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Oneida Nation begins sharing casino profits with New York state

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The Oneida Indian Nation has begun cutting checks to New York state and county governments out of the profits from its Turning Stone casino. The profit-sharing will enable the Oneida to maintain its dominance over casino gambling in central New York.

The deal was agreed on last year and ratified by a federal judge last week. Madison County board of supervisors chairman John Becker called the $11 million check his county received a "much-needed financial boost."

Oneida County, where Turning Stone is located (in Verona), will get $12.5 million out of the profit-share soon. Eight other central New York counties will receive smaller amounts. Onondaga County is getting $2.5 million this year.

In all, the Oneida will pay a quarter of its profits to the state, worth a total of $50 million a year, in order to keep a state-run casino out of those nine counties.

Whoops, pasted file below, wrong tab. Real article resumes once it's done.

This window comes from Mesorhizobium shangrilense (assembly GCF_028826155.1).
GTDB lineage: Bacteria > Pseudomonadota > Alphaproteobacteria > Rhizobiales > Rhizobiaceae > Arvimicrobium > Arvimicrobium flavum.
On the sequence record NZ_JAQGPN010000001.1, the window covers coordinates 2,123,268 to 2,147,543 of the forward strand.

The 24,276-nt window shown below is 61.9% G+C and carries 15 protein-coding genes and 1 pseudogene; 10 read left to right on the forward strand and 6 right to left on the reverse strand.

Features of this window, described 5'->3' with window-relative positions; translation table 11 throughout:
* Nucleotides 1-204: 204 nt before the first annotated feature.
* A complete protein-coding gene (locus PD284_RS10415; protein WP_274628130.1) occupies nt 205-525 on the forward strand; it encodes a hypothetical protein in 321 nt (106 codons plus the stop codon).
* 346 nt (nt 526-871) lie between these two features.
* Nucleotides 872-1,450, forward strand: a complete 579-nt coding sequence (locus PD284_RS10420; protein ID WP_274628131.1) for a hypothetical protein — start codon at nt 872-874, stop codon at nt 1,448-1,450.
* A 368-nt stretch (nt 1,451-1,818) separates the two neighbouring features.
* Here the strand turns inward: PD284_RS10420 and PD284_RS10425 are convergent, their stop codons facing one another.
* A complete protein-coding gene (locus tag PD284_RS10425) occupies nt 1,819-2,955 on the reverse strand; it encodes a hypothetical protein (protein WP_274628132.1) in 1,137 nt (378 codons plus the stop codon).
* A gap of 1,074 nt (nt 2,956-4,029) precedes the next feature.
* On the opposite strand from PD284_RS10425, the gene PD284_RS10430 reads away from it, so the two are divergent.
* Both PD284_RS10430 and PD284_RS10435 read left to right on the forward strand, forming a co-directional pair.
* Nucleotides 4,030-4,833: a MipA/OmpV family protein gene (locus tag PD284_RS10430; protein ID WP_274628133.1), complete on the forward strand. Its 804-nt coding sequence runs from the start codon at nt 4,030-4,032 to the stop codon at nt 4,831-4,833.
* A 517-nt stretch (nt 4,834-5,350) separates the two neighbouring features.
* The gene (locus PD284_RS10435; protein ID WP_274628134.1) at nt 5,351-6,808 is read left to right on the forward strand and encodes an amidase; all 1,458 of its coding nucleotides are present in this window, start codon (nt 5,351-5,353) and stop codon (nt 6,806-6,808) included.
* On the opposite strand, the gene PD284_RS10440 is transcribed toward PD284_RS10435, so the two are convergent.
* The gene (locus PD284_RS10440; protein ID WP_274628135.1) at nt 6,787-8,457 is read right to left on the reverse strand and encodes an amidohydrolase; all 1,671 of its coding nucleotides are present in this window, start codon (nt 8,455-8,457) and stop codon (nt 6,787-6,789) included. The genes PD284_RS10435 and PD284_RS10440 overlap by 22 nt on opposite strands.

The Oneida penned the deal in May as Cuomo was pushing for the legalization of state-run casinos, later ratified on the ballot in November. Other nations later followed suit.

The partnership ends "centuries of dispute," Gov. Andrew Cuomo said Tuesday. It's part of an "enduring partnership" between the Oneida and New York, said nation representative Ray Halbritter.

"It enshrines the shared vision we all have for the future of the region as it is a financial agreement about shared revenue. So economically, this is big news. It’s a new era for our region, the state," he said.

The partnership has not always been rosy, especially between the Oneida and its neighbors. Also part of this deal is settling land claims between Madison and Oneida counties and the nation. The nation will also start charging sales tax on gas and cigarettes and a room occupancy tax. 

"This is a change, I think, that is going to a be positive for the nation and for both of our counties and the state," said Becker.

WRVO/Central New York reporter for the Innovation Trail
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